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ELECTRIC WIRING.

CHAPTER I

INTRODUCTION.- INSULATION.- ANALOGIES.- THE

ELECTRICAL UNITS.

ONE hears very often that this is an age of specialists. We are told time and again that all our thought and endeavour must be given to one branch of work, if there is to be any advancement. Yet it seems quite as true that there has never been a time when one must have so broad a knowledge. The development on all lines has been so great, and, in all branches of engineering, at least, these lines have become so interwoven, that one must greatly broaden interests and knowledge if the most is to be made of the special work. We may know only one thing, but we have to know about a great many.

Electrical engineering and architecture are certainly distinct, yet electrical matters are every year brought more to the architect's attention. Electric-lighting, the increasing application of the motor to elevators,

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pumps, ventilating-fans, etc., and the innumerable bells, burglar-alarms, gas-lighting arrangements and similar conveniences, have a rather important place in the equipment of buildings, and the electrical item is one of too much consequence to be turned over carte blanche to contractors or arranged for without due consideration. It is becoming important that the architect should know a little about the nature of electricity, the uses it can be put to, and what safe, economical, and durable electrical work is. Electrical power can be so cheaply and so conveniently brought into buildings of any size that there is no limit to its possible use. Already it is being seriously considered in connection with heating and cooking, and if the hopes of inventors are realized, the need for providing for the use of electricity and for looking most carefully into all electrical arrangements will grow into a necessity.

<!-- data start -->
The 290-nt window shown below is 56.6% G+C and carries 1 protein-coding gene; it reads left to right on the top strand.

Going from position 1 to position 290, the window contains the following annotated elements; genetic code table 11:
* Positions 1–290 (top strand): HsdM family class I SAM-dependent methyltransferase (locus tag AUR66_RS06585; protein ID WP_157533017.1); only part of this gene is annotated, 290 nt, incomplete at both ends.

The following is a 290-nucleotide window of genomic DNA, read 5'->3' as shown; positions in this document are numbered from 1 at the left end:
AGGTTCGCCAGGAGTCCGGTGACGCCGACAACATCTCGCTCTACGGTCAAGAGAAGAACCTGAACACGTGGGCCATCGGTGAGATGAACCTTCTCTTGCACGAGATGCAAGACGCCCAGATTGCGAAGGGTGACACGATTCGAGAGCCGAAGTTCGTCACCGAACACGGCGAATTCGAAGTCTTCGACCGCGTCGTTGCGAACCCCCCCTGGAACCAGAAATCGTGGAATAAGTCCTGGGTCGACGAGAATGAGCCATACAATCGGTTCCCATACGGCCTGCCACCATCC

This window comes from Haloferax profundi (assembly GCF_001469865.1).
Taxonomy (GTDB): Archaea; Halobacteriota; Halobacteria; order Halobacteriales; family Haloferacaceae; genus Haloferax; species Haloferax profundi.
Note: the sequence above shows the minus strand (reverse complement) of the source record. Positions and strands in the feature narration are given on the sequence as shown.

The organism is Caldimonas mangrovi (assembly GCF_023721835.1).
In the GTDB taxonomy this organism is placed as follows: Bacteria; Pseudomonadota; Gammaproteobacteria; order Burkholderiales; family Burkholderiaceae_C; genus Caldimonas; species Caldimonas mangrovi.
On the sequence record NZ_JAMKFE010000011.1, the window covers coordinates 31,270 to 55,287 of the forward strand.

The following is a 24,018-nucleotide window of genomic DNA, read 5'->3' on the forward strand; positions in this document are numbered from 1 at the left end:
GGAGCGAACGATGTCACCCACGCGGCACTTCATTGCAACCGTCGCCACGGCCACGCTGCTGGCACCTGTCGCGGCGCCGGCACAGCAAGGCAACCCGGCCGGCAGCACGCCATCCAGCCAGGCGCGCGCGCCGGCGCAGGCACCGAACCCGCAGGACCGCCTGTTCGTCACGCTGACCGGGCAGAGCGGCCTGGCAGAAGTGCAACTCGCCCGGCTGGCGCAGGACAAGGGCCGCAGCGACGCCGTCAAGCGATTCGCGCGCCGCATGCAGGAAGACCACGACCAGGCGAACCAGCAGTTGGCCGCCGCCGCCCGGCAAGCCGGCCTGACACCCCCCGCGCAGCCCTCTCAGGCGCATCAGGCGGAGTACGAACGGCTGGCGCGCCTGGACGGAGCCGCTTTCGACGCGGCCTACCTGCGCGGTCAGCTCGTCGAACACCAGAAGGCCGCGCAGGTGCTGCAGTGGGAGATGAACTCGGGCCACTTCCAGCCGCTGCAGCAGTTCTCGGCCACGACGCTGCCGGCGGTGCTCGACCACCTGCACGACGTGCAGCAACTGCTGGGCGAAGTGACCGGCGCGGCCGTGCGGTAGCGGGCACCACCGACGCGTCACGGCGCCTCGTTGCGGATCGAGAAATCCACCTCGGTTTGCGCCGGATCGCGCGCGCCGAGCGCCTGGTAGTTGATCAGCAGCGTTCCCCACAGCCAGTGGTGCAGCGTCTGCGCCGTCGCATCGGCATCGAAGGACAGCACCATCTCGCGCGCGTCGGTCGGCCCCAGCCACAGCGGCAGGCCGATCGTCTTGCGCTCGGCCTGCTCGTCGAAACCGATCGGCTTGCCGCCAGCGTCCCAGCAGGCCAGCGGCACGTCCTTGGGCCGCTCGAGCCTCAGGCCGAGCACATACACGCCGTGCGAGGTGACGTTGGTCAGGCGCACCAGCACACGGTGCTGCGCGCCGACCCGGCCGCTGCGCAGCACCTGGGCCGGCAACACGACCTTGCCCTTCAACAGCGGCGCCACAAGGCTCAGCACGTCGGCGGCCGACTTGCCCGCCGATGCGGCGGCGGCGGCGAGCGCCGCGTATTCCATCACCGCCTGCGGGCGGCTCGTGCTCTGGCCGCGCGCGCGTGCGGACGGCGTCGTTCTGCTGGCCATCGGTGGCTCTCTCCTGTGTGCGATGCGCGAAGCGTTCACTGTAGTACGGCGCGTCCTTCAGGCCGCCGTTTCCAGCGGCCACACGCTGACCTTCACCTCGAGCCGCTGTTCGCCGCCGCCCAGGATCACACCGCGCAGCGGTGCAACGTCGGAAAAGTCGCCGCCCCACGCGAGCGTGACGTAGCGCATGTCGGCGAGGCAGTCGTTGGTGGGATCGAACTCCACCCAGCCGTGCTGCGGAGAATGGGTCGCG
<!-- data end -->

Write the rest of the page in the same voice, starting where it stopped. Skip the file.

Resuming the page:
There seems to be an inclination to look upon all electrical matters as quite out of the range of ordinary work and interests, perhaps as something too mysterious to comprehend without that thorough study for which there is not time. But every architect knows something about plumbing, steam-heating, and gas, and the necessary knowledge about electrical matters is scarcely more occult. It would all be simpler if we but had an “electrical sense,” so that we might be impressed directly by electrical phenomena. As it is,

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